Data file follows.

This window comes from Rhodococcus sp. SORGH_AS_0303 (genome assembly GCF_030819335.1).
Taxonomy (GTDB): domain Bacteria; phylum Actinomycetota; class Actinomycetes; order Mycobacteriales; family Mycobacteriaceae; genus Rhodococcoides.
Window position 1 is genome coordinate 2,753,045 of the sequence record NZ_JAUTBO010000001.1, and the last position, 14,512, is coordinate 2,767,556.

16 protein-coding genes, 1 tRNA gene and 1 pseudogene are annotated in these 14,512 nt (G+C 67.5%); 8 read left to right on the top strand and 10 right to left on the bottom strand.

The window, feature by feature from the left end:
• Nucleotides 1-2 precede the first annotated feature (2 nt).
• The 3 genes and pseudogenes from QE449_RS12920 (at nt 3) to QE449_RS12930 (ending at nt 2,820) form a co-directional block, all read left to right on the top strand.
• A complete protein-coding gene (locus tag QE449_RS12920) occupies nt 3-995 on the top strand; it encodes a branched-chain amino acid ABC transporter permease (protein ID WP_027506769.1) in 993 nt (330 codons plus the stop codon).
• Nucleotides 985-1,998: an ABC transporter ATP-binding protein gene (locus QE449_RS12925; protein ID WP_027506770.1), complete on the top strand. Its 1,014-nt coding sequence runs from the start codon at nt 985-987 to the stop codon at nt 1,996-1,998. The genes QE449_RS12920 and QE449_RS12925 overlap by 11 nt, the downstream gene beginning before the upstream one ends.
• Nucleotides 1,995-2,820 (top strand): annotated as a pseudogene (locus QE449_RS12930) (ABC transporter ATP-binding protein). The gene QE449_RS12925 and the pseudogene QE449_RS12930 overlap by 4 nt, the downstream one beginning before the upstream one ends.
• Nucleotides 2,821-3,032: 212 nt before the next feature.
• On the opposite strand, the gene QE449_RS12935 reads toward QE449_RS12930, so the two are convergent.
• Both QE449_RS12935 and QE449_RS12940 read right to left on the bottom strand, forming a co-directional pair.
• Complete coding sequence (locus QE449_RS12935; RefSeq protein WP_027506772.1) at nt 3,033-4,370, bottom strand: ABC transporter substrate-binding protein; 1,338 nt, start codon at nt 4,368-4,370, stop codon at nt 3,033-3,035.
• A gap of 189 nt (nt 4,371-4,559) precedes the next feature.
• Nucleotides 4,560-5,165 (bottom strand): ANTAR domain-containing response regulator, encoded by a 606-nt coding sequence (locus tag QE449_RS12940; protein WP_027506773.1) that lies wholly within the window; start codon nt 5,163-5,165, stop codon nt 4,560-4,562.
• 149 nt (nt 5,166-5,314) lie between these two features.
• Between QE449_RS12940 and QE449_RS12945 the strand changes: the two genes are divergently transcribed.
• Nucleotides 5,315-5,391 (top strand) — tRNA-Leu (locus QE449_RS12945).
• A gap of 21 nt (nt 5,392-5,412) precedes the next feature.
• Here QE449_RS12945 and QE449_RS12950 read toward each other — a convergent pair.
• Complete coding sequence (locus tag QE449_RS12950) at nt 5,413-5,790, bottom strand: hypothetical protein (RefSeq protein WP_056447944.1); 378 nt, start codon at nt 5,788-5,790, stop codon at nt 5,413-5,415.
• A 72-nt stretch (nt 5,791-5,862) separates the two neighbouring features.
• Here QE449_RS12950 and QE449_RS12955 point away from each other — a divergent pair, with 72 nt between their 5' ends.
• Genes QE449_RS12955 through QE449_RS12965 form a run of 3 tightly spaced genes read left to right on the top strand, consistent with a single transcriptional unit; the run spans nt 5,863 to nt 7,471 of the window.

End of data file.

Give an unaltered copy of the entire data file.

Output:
This window comes from Rhodococcus sp. SORGH_AS_0303 (genome assembly GCF_030819335.1).
Taxonomy (GTDB): domain Bacteria; phylum Actinomycetota; class Actinomycetes; order Mycobacteriales; family Mycobacteriaceae; genus Rhodococcoides.
Window position 1 is genome coordinate 2,753,045 of the sequence record NZ_JAUTBO010000001.1, and the last position, 14,512, is coordinate 2,767,556.

16 protein-coding genes, 1 tRNA gene and 1 pseudogene are annotated in these 14,512 nt (G+C 67.5%); 8 read left to right on the top strand and 10 right to left on the bottom strand.

The window, feature by feature from the left end:
• Nucleotides 1-2 precede the first annotated feature (2 nt).
• The 3 genes and pseudogenes from QE449_RS12920 (at nt 3) to QE449_RS12930 (ending at nt 2,820) form a co-directional block, all read left to right on the top strand.
• A complete protein-coding gene (locus tag QE449_RS12920) occupies nt 3-995 on the top strand; it encodes a branched-chain amino acid ABC transporter permease (protein ID WP_027506769.1) in 993 nt (330 codons plus the stop codon).
• Nucleotides 985-1,998: an ABC transporter ATP-binding protein gene (locus QE449_RS12925; protein ID WP_027506770.1), complete on the top strand. Its 1,014-nt coding sequence runs from the start codon at nt 985-987 to the stop codon at nt 1,996-1,998. The genes QE449_RS12920 and QE449_RS12925 overlap by 11 nt, the downstream gene beginning before the upstream one ends.
• Nucleotides 1,995-2,820 (top strand): annotated as a pseudogene (locus QE449_RS12930) (ABC transporter ATP-binding protein). The gene QE449_RS12925 and the pseudogene QE449_RS12930 overlap by 4 nt, the downstream one beginning before the upstream one ends.
• Nucleotides 2,821-3,032: 212 nt before the next feature.
• On the opposite strand, the gene QE449_RS12935 reads toward QE449_RS12930, so the two are convergent.
• Both QE449_RS12935 and QE449_RS12940 read right to left on the bottom strand, forming a co-directional pair.
• Complete coding sequence (locus QE449_RS12935; RefSeq protein WP_027506772.1) at nt 3,033-4,370, bottom strand: ABC transporter substrate-binding protein; 1,338 nt, start codon at nt 4,368-4,370, stop codon at nt 3,033-3,035.
• A gap of 189 nt (nt 4,371-4,559) precedes the next feature.
• Nucleotides 4,560-5,165 (bottom strand): ANTAR domain-containing response regulator, encoded by a 606-nt coding sequence (locus tag QE449_RS12940; protein WP_027506773.1) that lies wholly within the window; start codon nt 5,163-5,165, stop codon nt 4,560-4,562.
• 149 nt (nt 5,166-5,314) lie between these two features.
• Between QE449_RS12940 and QE449_RS12945 the strand changes: the two genes are divergently transcribed.
• Nucleotides 5,315-5,391 (top strand) — tRNA-Leu (locus QE449_RS12945).
• A gap of 21 nt (nt 5,392-5,412) precedes the next feature.
• Here QE449_RS12945 and QE449_RS12950 read toward each other — a convergent pair.
• Complete coding sequence (locus tag QE449_RS12950) at nt 5,413-5,790, bottom strand: hypothetical protein (RefSeq protein WP_056447944.1); 378 nt, start codon at nt 5,788-5,790, stop codon at nt 5,413-5,415.
• A 72-nt stretch (nt 5,791-5,862) separates the two neighbouring features.
• Here QE449_RS12950 and QE449_RS12955 point away from each other — a divergent pair, with 72 nt between their 5' ends.
• Genes QE449_RS12955 through QE449_RS12965 form a run of 3 tightly spaced genes read left to right on the top strand, consistent with a single transcriptional unit; the run spans nt 5,863 to nt 7,471 of the window.